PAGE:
RESULTS: What constitutes a dignified life during end-of-life care was captured by the theme 'I may be ill but I am still a human being' and presented under the categories 'preserving my everyday life and personhood', 'having my human value maintained by others through 'coherence' and 'being supported by society at large'.
CONCLUSION: Patients' sense of dignity can be preserved by their own attitudes and behaviours, by others and through public support. Health professionals need to adopt a dignity-conserving approach, for which awareness of their own attitudes and behaviours is crucial.
While the particular health-care concerns of transgender people have been documented and transgender aging is an emerging area of scholarship, little is known about planning for later and end-of-life care among transgender older adults. As part of a larger project, focus groups and interviews were conducted with 24 transgender older adults (average age 70 years) living in five cities in Canada exploring their concerns and explicit plans for later life care. Three primary themes emerged: (a) "dealing with the day-to-day" reflecting economic precarity and transitioning in later life, (b) fractures and support within family and community, and (c) "there's a huge gap between principle and practice" reflecting mixed experiences and perceptions of health-care services. These themes suggest that effective promotion of care planning among older transgender persons requires an appreciation of the daily exigencies of their lives and the extent and nature of social support available to them.
Background: Location of death (LOD) is an important aspect of end-of-life (EOL) care. Adolescents and young adults (YAs) with pediatric malignancies are increasingly treated in pediatric institutions. YAs, generally defined as 18-39 years old, deserve specific attention because adults have unique developmental and social considerations compared with younger patients.
Objective: The goal of this retrospective cohort study was to understand the effect of treatment by a pediatric oncology program on EOL experiences for YAs. Specifically, we examined LOD, hospice, and palliative care (PC) involvement in a cohort of YAs who died of cancer in a large, quaternary care pediatric hospital.
Methods: This was a retrospective cohort study of patients >= 18 years of age, who died of cancer between January 1, 2010, and December 31, 2017. Standardized data were abstracted from the institutional cancer registry and the electronic medical record.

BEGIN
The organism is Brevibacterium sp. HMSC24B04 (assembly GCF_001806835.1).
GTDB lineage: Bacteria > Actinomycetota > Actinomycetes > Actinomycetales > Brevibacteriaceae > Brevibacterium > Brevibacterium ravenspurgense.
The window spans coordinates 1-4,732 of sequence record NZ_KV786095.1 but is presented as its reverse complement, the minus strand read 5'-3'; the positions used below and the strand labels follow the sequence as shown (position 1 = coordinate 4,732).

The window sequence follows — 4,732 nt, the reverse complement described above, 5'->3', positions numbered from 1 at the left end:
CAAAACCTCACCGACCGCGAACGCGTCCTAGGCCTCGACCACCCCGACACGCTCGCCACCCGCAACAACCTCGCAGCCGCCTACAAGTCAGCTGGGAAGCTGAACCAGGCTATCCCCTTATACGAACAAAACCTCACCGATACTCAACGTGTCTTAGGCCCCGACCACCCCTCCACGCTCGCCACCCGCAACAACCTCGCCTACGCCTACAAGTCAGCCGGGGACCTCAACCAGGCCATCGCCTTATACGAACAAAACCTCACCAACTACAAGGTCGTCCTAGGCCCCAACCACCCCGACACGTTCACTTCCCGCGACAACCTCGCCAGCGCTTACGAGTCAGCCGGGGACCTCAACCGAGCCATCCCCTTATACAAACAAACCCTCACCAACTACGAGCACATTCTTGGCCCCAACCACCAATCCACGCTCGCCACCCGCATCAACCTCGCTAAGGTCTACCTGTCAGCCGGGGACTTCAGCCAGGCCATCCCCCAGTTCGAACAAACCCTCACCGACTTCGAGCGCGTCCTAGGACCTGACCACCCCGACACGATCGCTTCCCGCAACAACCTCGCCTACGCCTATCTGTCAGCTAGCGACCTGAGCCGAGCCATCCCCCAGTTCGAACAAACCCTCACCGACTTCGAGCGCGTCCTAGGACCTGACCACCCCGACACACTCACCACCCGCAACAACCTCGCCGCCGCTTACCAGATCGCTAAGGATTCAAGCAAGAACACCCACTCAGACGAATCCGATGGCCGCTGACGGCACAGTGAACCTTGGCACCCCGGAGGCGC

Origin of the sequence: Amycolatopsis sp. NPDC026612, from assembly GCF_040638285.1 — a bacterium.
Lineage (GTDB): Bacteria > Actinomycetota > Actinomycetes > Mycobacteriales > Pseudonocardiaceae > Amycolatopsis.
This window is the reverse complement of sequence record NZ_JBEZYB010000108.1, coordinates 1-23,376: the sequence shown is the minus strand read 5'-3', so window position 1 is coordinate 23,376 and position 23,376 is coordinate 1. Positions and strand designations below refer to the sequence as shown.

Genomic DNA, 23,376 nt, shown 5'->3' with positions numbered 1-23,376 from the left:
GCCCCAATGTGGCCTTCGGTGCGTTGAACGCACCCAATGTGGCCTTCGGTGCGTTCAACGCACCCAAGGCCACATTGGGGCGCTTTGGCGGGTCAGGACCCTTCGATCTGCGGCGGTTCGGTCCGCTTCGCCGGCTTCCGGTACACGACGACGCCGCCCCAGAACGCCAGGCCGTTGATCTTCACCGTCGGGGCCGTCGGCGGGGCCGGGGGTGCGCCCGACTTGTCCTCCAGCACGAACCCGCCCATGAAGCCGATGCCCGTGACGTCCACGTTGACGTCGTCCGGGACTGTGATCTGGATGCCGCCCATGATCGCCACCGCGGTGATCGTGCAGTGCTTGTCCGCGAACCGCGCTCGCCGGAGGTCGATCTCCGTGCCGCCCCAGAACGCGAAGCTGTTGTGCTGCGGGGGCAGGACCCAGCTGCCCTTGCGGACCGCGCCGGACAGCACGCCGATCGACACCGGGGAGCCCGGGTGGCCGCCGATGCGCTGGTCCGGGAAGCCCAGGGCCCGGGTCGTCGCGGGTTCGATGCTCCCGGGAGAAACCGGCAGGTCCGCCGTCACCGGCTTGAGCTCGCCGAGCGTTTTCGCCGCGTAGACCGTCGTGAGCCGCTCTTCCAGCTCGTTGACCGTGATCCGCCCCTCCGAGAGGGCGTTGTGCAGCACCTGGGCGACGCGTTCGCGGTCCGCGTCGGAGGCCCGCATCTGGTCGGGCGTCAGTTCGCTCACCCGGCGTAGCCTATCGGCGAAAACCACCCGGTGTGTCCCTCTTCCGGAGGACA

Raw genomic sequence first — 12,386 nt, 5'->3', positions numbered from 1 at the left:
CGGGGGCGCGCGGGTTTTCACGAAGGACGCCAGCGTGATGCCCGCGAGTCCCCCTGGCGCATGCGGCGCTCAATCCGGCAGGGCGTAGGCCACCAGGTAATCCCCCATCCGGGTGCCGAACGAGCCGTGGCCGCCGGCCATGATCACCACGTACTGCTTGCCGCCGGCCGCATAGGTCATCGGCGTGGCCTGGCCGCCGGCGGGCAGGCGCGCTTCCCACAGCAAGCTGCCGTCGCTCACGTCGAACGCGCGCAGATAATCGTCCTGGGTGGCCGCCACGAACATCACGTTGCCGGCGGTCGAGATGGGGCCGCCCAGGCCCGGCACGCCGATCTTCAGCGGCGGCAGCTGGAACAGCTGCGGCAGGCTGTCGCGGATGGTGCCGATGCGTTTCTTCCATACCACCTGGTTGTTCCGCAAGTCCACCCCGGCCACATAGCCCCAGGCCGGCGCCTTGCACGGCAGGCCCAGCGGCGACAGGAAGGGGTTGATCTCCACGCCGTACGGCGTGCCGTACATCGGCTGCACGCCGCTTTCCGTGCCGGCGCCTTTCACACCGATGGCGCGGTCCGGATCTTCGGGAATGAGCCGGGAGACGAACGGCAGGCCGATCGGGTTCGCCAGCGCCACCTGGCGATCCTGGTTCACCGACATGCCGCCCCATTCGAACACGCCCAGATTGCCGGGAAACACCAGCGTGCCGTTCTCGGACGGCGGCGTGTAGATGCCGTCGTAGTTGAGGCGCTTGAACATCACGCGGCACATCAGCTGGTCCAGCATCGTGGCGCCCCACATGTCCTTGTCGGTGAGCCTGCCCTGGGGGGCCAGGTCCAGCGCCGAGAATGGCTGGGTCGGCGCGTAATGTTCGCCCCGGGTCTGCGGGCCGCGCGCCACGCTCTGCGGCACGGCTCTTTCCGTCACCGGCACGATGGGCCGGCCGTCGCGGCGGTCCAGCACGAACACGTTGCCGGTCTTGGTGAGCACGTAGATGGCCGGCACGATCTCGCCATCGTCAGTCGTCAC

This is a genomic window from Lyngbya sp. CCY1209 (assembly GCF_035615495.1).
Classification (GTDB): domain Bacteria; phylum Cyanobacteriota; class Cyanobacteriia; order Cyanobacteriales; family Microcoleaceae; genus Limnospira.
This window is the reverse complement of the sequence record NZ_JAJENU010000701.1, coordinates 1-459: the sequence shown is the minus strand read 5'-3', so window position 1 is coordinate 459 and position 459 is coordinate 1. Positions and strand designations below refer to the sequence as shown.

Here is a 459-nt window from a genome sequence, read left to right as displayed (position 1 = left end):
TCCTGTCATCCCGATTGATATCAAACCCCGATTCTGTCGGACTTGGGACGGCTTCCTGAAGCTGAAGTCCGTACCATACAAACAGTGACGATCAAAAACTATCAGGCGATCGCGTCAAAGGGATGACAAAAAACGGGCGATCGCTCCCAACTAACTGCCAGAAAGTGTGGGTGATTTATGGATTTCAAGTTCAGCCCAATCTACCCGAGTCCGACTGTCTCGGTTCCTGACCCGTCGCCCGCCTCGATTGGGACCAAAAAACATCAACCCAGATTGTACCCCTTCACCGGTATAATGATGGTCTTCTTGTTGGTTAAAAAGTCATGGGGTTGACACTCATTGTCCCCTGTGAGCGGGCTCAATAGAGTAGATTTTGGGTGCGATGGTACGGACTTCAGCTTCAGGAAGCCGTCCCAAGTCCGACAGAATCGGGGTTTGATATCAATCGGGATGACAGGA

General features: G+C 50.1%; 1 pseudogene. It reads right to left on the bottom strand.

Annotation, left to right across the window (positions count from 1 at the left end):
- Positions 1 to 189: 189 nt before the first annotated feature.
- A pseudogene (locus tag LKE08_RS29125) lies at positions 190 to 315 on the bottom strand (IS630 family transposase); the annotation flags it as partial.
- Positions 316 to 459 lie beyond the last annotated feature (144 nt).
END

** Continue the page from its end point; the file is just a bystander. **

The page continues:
Results: YAs in this cohort more commonly died in the hospital (54.9%). Lack of hospice involvement and the presence of a documented do-not-resuscitate (DNR) order were significantly associated with inpatient death. The majority of patients had long-standing PC involvement (95.8%, median 318 days), a DNR order (78.9%), and had enrolled in hospice care (60.6%) before death.
Conclusions: These results suggest that a significant proportion of YAs with cancer remain inpatient for EOL care. Pediatric oncologists and PC teams may benefit from additional training in the unique psychosocial needs of YAs to optimize EOL care for these older patients.
OBJECTIVES: The purpose of this study was to provide a comprehensive exploration of nurses' meaningful experiences of providing end-of-life care to patients and families in the intensive care unit (ICU). The objectives of this research were: (1) To explore what is meaningful practice for nurses regarding end-of-life care; (2) To describe how nurses create a good death in the intensive care unit and (3) To identify the challenges that nurses face that affect their meaningful experiences and ultimately the creation of a good death.
RESEARCH DESIGN: This study utilised an interpretive phenomenological approach using Van Manen's (1997) method.
SETTING: In-depth, face-to-face interviews were conducted with six intensive care nurses employed in a 32-bed medical/surgical intensive care unit of an academic tertiary care centre in Canada.
FINDINGS: The overarching theme from the analysis of this experience was "being able to make a difference" which was intricately woven around contributing to a good death. Three main themes were identified and included: creating a good death, navigating the challenges and making it work.
CONCLUSION: The findings reveal how intensive care nurses provide good end-of-life care and create good deaths for patients and families.
This study develops and examines the validity and reliability of 2 scales, respectively, for evaluating nursing care and the experience of difficulties providing nursing care for dying patients with cancer and their families. A cross-sectional anonymous questionnaire was administered to nursing staff caring for dying patients with cancer and their families in 4 general hospitals and a university hospital in Japan. The instruments assessed were the Nursing Care Scale for Dying Patients and Their Families (NCD) and the Nurse’s Difficulty Scale for Dying Patients and Their Families (NDD). Of the 497 questionnaires sent to nurses, 401 responses (80%) were analyzed. Factor analyses revealed that the NCD and NDD consisted of 12 items with 4 subscales: "symptom management," "reassessment of current treatment and nursing care," "explanation to family," and "respect for the patient and family’s dignity before and after death." These scales had sufficient convergent and discriminative validity, sufficient internal consistency (alpha of subscales: NCD, 0.71-0.87; NDD, 0.74-0.93), and sufficient test-retest reliability (intraclass correlation coefficient of subscales: NCD, 0.59-0.81; NDD, 0.67-0.82) to be used as self-assessments and evaluation tools in education programs to improve the quality of nursing care for the dying patients and their families.